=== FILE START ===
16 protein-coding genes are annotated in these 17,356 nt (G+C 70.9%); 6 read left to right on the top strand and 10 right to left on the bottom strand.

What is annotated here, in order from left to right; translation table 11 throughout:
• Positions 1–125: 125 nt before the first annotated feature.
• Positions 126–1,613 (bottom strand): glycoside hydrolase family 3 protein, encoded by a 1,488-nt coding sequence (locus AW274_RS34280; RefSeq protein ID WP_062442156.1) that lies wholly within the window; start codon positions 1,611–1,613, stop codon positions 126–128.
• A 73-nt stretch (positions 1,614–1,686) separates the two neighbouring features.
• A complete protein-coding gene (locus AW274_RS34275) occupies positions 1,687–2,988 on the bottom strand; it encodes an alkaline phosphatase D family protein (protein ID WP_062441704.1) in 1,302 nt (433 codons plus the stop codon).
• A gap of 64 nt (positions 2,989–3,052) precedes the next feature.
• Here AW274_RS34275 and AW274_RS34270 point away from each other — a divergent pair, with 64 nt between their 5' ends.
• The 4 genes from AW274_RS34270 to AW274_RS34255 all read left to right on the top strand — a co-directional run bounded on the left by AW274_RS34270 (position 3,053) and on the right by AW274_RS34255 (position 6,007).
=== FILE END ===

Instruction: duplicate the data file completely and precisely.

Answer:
16 protein-coding genes are annotated in these 17,356 nt (G+C 70.9%); 6 read left to right on the top strand and 10 right to left on the bottom strand.

What is annotated here, in order from left to right; translation table 11 throughout:
• Positions 1–125: 125 nt before the first annotated feature.
• Positions 126–1,613 (bottom strand): glycoside hydrolase family 3 protein, encoded by a 1,488-nt coding sequence (locus AW274_RS34280; RefSeq protein ID WP_062442156.1) that lies wholly within the window; start codon positions 1,611–1,613, stop codon positions 126–128.
• A 73-nt stretch (positions 1,614–1,686) separates the two neighbouring features.
• A complete protein-coding gene (locus AW274_RS34275) occupies positions 1,687–2,988 on the bottom strand; it encodes an alkaline phosphatase D family protein (protein ID WP_062441704.1) in 1,302 nt (433 codons plus the stop codon).
• A gap of 64 nt (positions 2,989–3,052) precedes the next feature.
• Here AW274_RS34275 and AW274_RS34270 point away from each other — a divergent pair, with 64 nt between their 5' ends.
• The 4 genes from AW274_RS34270 to AW274_RS34255 all read left to right on the top strand — a co-directional run bounded on the left by AW274_RS34270 (position 3,053) and on the right by AW274_RS34255 (position 6,007).